Millions of Ukrainians have fled, Ukrainian grain is needed in many countries. There are important reasons for the Ukrainian railways to strengthen connections to Europe. But European railway companies have to go along with this.
Ukraine wants more rail traffic with its neighboring countries to the west. "We have made our decision: We are going to Europe," said the head of the state railway Olexander Kamyshin in Berlin. "Ultimately, we need real integration into the European infrastructure for this." New rail routes to neighboring countries and more freight capacity via European ports are necessary. Millions of Ukrainians fled the war, said Kamyshin. "People will want to stay mobile between countries." Demand will remain high during the war and beyond.
In the past few months, connections to Moldova, Romania and Poland have therefore been expanded. "Despite the war, we have built 50 kilometers of new track. And we are building more, by the end of the year it will be twice as much." It is also necessary to strengthen the freight corridors via the European ports. Ukraine Railway exports 1.5 to 2 million grains a month. "We could do 5 to 7 million tons a month," Kamyshin said. However, the European freight corridors and seaports would have to be developed in order to bring more Ukrainian grain to the Middle East, North Africa and China again.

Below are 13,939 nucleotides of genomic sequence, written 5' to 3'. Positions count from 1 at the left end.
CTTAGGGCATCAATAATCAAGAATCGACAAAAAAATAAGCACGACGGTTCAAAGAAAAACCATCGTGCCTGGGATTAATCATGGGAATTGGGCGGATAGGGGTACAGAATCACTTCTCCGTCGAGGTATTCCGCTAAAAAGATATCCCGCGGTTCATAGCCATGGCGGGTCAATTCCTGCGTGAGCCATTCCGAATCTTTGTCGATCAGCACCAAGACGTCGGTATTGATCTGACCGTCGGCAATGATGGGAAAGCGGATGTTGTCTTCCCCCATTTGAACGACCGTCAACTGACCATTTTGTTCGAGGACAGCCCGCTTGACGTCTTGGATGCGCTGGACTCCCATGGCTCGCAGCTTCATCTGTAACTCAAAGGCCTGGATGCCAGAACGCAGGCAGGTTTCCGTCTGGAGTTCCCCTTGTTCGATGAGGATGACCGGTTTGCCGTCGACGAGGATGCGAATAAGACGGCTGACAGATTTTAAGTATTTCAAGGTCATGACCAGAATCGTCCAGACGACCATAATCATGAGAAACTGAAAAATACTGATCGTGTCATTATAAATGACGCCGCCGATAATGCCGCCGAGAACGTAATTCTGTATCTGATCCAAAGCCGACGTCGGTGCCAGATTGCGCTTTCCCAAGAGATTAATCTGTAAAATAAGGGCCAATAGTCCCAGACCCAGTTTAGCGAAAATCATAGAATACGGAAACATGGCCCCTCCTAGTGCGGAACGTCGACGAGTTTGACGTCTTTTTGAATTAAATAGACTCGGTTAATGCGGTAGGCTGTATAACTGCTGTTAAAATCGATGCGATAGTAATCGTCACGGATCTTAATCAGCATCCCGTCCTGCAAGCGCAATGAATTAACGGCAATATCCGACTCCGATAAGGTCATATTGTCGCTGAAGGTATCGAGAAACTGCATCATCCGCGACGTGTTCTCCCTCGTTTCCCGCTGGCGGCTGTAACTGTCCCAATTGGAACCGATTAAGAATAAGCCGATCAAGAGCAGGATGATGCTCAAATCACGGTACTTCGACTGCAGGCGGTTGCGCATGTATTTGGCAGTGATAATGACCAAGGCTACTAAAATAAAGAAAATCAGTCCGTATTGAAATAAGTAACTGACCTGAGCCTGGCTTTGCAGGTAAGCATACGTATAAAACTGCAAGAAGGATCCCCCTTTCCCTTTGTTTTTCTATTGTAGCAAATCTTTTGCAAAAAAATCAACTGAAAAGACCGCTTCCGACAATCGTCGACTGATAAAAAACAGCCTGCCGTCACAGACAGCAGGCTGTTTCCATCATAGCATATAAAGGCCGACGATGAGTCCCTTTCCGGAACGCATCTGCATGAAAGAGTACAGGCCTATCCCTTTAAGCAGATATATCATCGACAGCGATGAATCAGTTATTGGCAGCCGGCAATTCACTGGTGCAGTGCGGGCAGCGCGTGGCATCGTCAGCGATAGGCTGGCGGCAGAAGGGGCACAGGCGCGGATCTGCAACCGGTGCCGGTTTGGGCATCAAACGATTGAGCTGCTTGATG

Kamyshin called on European railways to do joint business. "We're under fire, we need guns, financial help and all the rest. But at the end of the day, we're an enterprising nation." Ukraine has millions of tons of cargo that could go to Europe. European railways expected additional revenue. "This is the best way Europe can help us: buy from us and do business with us."
The state railway Ukrzaliznytsia is considered to be the backbone for traffic in the country stricken by the Russian war of aggression. Routes and train stations are always targets of attacks. According to Kamyshin, the company has lost 244 employees. Damaged and destroyed sections of track would be repaired as quickly as possible so that localities can be supplied again, the railway boss explained. "Pace is our path to victory."
According to the CEO, he himself is often on the road near the front or in recaptured areas and also accompanies mine clearance and repair work there. "It would be difficult for me to send employees where I wouldn't go myself." On his first trip abroad since the beginning of the war, Kamyshin is visiting the Innotrans railway technology fair in Berlin this Tuesday and Wednesday.